You are under no obligation to renew a lease, unless there is a provision in the lease that provides an option for the tenant to renew (never put that in a lease), or something similar.
They never were much as tenants. The rent was always late. You had to serve them with seven notices during the year to correct one rule violation or another. The neighbors, your good tenants complained often (it seemed like at least once a month). So now the lease will be up and you are not going to renew it. What procedure do you use?
For every tenant who leases from you, rather than rents month-to-month, always make a notation on your calendar or planner 60 days before the expiration of the lease to deal with renewal. Some tenants you will want to renew, others you will send on their way.
Studies have shown that people start thinking about moving 45 days before they actually get around to doing anything about it. Your bad tenants may see the handwriting on the wall and be planning to teach you a lesson and move out when the lease is up. Just don't count on it. Sixty days before the end of the lease a notice from you to them allows you to get into their consciousness that you are not renewing their lease and they need to find another place to live.
You look at your planner one day and see that Jim and Judy Troublemaker's lease expires in two months. Immediately you fill in the form that tells them they will be moving. Then you drop it in the mail to them. Every state has slightly different requirements for notifying tenants, so be sure you follow the ones for your state.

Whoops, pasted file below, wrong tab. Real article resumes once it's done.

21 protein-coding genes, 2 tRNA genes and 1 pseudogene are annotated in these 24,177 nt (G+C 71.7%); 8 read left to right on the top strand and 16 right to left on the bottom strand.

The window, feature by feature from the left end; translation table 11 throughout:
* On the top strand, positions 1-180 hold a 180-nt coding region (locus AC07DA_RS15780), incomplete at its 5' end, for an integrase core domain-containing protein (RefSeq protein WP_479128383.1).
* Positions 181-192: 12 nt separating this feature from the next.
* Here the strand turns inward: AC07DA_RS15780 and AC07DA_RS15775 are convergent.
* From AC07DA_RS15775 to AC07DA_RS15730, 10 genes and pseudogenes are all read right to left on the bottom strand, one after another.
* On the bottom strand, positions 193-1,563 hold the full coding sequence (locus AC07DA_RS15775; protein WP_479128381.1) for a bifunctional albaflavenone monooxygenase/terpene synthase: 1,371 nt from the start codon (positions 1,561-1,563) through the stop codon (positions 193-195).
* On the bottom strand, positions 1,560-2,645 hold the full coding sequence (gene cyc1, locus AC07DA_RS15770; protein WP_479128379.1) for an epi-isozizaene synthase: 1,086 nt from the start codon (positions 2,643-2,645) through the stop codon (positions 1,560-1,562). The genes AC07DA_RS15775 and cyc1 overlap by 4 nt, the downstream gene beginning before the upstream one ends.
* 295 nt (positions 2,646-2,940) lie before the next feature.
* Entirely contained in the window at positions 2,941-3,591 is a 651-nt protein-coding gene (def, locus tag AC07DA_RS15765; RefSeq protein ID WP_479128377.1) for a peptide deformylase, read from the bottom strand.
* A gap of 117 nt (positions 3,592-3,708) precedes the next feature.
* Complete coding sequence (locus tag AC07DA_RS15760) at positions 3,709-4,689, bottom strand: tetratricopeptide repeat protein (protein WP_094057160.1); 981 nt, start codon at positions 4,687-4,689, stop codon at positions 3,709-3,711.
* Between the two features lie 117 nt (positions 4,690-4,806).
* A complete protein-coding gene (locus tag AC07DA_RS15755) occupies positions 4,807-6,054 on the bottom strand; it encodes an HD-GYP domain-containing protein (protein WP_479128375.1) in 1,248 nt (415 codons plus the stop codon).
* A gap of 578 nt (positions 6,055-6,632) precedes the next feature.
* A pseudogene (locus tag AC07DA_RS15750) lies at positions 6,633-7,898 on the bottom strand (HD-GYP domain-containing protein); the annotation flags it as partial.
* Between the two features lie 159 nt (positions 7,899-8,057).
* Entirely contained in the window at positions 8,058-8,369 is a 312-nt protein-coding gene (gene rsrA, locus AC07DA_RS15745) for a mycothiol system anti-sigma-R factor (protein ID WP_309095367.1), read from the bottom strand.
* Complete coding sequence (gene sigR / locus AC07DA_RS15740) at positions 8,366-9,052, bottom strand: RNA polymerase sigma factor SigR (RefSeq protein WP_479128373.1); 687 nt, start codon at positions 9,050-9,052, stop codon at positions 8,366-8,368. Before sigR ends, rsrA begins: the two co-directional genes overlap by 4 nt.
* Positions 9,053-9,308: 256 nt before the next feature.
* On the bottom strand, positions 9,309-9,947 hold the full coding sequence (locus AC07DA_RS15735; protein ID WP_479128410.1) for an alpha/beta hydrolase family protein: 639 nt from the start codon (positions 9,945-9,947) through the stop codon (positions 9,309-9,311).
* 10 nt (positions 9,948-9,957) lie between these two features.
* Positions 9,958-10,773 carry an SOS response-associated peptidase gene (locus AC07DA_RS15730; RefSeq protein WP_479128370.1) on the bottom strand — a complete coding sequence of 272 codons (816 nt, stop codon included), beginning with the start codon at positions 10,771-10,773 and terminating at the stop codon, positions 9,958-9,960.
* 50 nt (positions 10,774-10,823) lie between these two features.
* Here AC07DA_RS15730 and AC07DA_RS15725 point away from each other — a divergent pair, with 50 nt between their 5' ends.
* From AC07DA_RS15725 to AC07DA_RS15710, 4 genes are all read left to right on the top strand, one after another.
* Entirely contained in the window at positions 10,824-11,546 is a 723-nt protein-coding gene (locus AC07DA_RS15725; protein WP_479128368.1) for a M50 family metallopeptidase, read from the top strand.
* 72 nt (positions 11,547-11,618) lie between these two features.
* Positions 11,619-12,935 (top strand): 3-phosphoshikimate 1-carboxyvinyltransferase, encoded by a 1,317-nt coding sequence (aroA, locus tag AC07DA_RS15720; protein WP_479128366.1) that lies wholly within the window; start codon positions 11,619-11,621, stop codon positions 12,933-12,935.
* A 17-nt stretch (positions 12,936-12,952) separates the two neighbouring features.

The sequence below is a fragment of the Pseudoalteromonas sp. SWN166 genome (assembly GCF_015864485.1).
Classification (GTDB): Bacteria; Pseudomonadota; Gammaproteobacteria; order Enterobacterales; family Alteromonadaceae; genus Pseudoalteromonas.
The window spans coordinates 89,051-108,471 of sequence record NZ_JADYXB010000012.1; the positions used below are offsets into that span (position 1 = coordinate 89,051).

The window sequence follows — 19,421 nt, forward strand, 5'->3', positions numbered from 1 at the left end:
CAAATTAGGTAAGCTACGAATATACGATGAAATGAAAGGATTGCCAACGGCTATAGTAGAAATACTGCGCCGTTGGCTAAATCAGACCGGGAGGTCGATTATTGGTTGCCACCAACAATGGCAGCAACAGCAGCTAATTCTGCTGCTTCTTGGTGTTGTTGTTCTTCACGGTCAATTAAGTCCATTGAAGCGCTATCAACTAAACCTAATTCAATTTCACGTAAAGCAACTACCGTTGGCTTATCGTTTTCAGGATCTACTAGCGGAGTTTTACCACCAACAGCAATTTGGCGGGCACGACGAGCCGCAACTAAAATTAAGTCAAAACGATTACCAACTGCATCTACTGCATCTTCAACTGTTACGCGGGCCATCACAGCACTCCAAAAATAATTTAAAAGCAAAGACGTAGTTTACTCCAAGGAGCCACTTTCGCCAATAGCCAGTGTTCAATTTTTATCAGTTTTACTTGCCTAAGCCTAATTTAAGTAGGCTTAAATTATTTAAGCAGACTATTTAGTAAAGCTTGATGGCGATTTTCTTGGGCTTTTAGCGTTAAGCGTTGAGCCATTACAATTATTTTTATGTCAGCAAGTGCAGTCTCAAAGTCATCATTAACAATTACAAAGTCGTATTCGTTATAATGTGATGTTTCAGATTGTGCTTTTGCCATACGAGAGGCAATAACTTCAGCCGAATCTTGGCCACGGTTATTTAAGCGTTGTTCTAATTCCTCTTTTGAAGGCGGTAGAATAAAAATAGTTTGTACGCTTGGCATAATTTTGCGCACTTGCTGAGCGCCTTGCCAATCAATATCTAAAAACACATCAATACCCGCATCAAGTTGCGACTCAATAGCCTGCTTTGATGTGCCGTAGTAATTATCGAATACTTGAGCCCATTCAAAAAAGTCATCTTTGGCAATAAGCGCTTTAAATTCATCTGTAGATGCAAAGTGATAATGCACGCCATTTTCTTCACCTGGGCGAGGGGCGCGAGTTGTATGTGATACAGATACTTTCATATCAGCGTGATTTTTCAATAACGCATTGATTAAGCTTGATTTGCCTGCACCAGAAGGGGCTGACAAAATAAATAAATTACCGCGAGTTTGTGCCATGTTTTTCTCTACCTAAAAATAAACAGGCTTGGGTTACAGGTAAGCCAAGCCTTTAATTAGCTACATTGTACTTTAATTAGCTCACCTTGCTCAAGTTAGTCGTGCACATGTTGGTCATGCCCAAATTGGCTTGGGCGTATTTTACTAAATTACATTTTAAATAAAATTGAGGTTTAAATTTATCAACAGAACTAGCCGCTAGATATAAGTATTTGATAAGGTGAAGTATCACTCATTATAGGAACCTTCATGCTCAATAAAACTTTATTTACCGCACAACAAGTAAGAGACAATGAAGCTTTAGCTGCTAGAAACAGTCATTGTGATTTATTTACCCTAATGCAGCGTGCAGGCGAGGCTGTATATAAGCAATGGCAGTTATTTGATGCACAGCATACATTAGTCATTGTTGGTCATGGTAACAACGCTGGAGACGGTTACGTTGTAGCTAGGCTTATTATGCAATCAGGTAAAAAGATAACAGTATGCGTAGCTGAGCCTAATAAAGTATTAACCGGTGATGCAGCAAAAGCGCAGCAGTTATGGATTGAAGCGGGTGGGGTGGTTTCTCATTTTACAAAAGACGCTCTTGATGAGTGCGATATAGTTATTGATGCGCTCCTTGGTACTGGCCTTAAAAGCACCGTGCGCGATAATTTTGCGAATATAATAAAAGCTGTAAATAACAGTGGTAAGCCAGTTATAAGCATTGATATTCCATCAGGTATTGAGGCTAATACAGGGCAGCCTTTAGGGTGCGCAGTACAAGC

Tenant name(s) ___________________________
Property Address ________________________Apt. __________
Your lease with us expires on ____________________ . We will not be renewing it. We expect you to vacate the premises by midnight on _________________ (expiration date).
If you wait longer, or if you don't even notify them at all, but wait until the lease expires, they will probably send the rent (on time possibly for the first time in months), hoping to avoid having to move. If you accept the rent, you are stuck with them for another month. If you don't accept the rent, you are probably still stuck with them. Hence, the best thing to do is start early telling them to move.
You are under no obligation to renew a lease, unless there is a provision in the lease that provides an option for the tenant to renew (never put that in a lease), or something similar. Many leases have a clause that states that the lease reverts to a month-to-month tenancy after expiration, absent any action otherwise. Accepting rent after the lease expires confirms a month-to-month tenancy. Sending them a notice telling them you are not renewing tells them there will be no such reversion.
The tenant's right to occupy the premises expires with the lease, unless you do something that would cause the tenants to infer otherwise, such as accept rent from them or actually tell them they can stay.
If the tenant doesn't move out by the expiration date, you will have to go through the legal eviction procedure. There is almost never a defense for not moving when a tenant is given a no-cause notice to move or a lease is not renewed. Check your local and/or state requirements for that. With 60 days notice that you are not renewing, though, they have had sufficient notice and have no grounds for claiming that this was the first they'd heard about having to move.
The key to not renewing a lease and getting rid of the tenant: tell them early.
Robert Cain, publisher of the Rental Property Reporter, has been providing solutions for the rental property industry for seventeen years. He is author of the landlord manuals Profitable Tenant Selection, Can Section 8 Work for You?, Using the Gross Monthly Rent Multiplier, the tape series “Avoiding the Tenant from Hell,” and several other booklets and manuals for landlords and property managers. In addition, he writes and produces newsletters for other companies that serve the rental property industry. He is a highly sought-after speaker, seminar leader and consultant on property management and real estate topics.